Scooter MacMillan, Editor

How do you like these apples? Going back to the contractors for a revised bid for building a Charlotte town garage proved to be fruitful — more than $839,000 fruitful.

At the Oct. 10 meeting, the selectboard was very surprised and much more than a little disappointed that the only two bids to build the garage were for more than $3.8 million. The board’s displeasure was understandable considering $3 million was all voters had approved in the August vote.

At its Oct. 24 meeting, the selectboard unanimously approved empowering town administrator Dean Bloch and chair Jim Faulkner to talk to the two bidding companies to see if they could rework those bids to bring the cost down.

One of the two companies which bid on the project — Farrington Construction of Shelburne — proved to be particularly amenable to working with the town to see what could be done to reduce the cost. Farrington’s revised budget for building the garage is just shy $2,958,000.

The other company that submitted a bid, Naylor and Breen Builders of Brandon, would have charged $25,000 to look for ways to bring down its bid down, while Farrington didn’t charge anything. That fact went a long way toward swaying the selectboard for Farrington.

At a board meeting on Nov. 2, Farrington’s bid was approved by three votes, with Matt Krasnow absent and Faulkner abstaining because the motion designated that he will handle further negotiations with the company if needed.

“We haven’t jeopardized the project by any means at all. It’s still very functional. We just reduced some of the costs associated with it,” Faulkner said.

Some of the largest reductions in cost came from switching from metal to wood trusses (approximately $300,000), excavating changes ($150,000) and changing an asphalt apron behind the building to gravel (almost $200,000).

Everything was reconsidered and costs were cut throughout the plan, said Faulkner.

The switch to wood trusses was a cost-based decision. Even with wood, the 150×60-foot building will still have a clear span, meaning there won’t be any supporting posts.

“You could drive around and do figure eights in the building if you wanted to,” he said.

Having an open area or clear span without supporting posts is how most town garages are built. The consensus opinion Faulkner heard is support posts in the middle of a garage makes working there too complicated.

The current cost of wood illustrates how erratic the price of construction materials is in the post-pandemic economy. Six months ago, metal was cheaper than wood, but now the costs have flipped.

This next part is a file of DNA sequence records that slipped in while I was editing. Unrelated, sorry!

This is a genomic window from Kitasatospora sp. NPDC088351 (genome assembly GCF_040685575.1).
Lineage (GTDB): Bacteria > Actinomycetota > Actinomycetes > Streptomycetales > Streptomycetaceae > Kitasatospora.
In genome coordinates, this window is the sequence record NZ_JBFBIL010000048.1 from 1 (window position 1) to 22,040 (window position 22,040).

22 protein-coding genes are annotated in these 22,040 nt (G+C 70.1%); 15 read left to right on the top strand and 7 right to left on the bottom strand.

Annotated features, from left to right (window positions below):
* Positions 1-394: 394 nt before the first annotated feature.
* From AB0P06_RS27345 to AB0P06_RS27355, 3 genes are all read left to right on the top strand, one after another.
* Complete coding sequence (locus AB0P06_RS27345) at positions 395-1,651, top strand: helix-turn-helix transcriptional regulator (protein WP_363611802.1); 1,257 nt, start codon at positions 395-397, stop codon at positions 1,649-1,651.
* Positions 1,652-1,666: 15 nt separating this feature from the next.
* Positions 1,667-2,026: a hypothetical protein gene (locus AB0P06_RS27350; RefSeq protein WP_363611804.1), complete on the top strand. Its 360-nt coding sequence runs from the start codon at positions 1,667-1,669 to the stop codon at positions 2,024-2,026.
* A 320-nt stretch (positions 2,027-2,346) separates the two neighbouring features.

Switching to wood beams brought the construction cost down significantly, and the cost of metal is just going to keep going up, he said.

Besides reducing the cost, switching to gravel for the parking area is better ecologically because it is a more permeable surface. “Asphalt was going to shoot the water down to the end of the apron,” Faulkner said in a phone call.

He said the building footprint was also moved away from a wetland buffer area.

“We wanted to get as far away from the wetland as we could,” Faulkner said. Where parking was for the flea market that was formerly on the site is now actually wetland.

In the initial plan the building would have been closer to the wetland because the town didn’t realize the wetland had grown, encroaching farther onto the property. That initial design was based on a 2004 study, and it looked like there was plenty of room for the garage.

It occurred to Faulkner that it might be a good time to have another wetland study done, which revealed the wetlands were closer now.

“That threw a wrench in the works because we had planned the building with plenty of room,” he said.

Siting the building became a tighter fit on the property. It was moved closer to Route 7 than in the original design.

Less than 3,000 feet of the parking will be in what’s now zoned as wetland buffer area but none in wetland zoned area. It is “pretty much a given” that the town will get a permit from the state for this parking, Faulkner said.

After all of the construction modifications were factored into the budget, it was still a bit over $3 million, but the board decided to apply for a construction loan instead of a bond to finance construction, bringing the cost under that limit.

A bond would have cost the town around $57,000. An advantage of getting a bond is it guarantees the work will be finished, but with large companies like Farrington this isn’t a concern, Faulkner said.

Farrington is so reputable, has so many big jobs, and the Charlotte garage is so small in comparison to other jobs the construction company has done that the board is confident a bond isn’t needed. This job is “nothing to them” and the $57,000 just goes to an insurance company, he said.

Farrington is the company that took over building the mall in the center of Burlington known as CityPlace when that project stalled, Faulkner said.

Town assessor John Kerr has agreed to be the clerk of the works, the person responsible for overseeing the construction for the town. He has experience doing this type of work, Faulkner said.





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